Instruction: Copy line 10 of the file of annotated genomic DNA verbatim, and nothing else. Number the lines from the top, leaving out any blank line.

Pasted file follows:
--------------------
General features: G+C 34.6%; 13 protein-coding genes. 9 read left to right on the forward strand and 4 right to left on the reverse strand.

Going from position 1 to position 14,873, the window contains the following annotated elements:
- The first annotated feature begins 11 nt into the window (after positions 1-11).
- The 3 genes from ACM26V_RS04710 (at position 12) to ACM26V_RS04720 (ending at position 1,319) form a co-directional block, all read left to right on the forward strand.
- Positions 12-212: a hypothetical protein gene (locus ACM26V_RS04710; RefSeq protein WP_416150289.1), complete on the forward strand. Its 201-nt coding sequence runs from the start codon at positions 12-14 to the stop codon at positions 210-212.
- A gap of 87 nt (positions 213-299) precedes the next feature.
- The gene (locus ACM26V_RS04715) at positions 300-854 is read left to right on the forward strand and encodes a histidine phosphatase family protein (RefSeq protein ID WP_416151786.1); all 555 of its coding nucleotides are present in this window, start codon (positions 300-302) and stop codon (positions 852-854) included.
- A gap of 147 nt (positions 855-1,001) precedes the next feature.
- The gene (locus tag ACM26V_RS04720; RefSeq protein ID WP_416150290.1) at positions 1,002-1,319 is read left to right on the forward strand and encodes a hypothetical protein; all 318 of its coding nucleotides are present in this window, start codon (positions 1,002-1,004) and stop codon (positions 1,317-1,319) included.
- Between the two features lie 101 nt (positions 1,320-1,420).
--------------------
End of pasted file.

- Between the two features lie 101 nt (positions 1,320-1,420).